One of the most venerable and influential of contemporary industrial artists, Israeli-born, London-based Ron Arad has made a career operating at the interstices of fine art and design. For over thirty years, his ability to draw out sinewy curves and sensual helices from muscular materials like steel, polyethylene, and plastic has given the world instantly recognizable objects, from the Bookworm bookcase to the Well-Tempered Chair. His singular vision extends into the buildings he has also conceived of worldwide, such as the Mediacite Center building in Lieges, Belgium (completed in 2009) and the Design Museum Holon, in Israel (completed in 2010). This year will mark the finalization of Arad’s redesign of the interior of the storied Watergate Hotel, in Washington, D.C.
Though trained primarily as an architect at Bezalel Academy of Arts and Design in Jerusalem, and later London’s Architectural Association, Arad first rose to prominence for his design of an iconic chair. When he mounted a leather seat from an abandoned Rover car on a steel frame in 1981, the Rover Chair was born. The piece earned him instant acclaim and allowed him to leave his job as an apprentice architect and found his own, eponymous studio. It’s telling that Arad has referred to Marcel Duchamp as an influence, as the Rover Chair is frequently likened to a spiritual descendant of Duchamp’s Readymades; that is, objects that the pioneering twentieth century artist repurposed (most famously his Fountain (1917), a porcelain urinal turned on its side) into objects of fine art. Since then, dreaming up radical approaches to the humble piece of furniture — from the Raviolo Chair to the Folly Bench — has been part and parcel of Arad’s work.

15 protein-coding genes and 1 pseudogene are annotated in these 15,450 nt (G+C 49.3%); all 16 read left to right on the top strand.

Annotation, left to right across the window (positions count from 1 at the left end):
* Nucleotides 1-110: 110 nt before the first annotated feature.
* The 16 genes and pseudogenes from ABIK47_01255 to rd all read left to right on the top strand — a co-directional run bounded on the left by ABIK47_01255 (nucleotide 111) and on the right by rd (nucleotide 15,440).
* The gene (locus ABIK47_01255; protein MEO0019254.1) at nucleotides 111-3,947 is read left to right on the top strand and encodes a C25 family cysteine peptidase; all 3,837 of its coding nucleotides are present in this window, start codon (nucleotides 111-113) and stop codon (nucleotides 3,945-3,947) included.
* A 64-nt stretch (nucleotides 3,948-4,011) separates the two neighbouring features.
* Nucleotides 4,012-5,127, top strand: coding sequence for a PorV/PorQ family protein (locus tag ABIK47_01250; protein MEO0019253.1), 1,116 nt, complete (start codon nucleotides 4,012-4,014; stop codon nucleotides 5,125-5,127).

The 2RNot Chair is an outstanding example of this estimable lineage. Made entirely of copper, portions of which have been polished and blackened, the chair seems almost to be constructed of two entirely different materials. The seat exhibits the undulating contours that are characteristic of so much of Arad’s work. Buffed to a high shine, they are suggestive of the sun glinting off the waves of a rolling sea. Yet, once again surprising us with his relentless ingenuity, with the 2RNot Chair Arad breaks one of many preconceived ideas about his work. The shimmering curves of the seat are encased in a swarthy, geometric frame, its austere lines and rigid angles a rare feature in his oeuvre. Like an optical illusion, the cube alternately eclipses or reveals the chair’s rippling interior, depending on the viewer’s perspective. All of a sudden, it is not only a chair but also a puzzle, revealing seating options at every turn.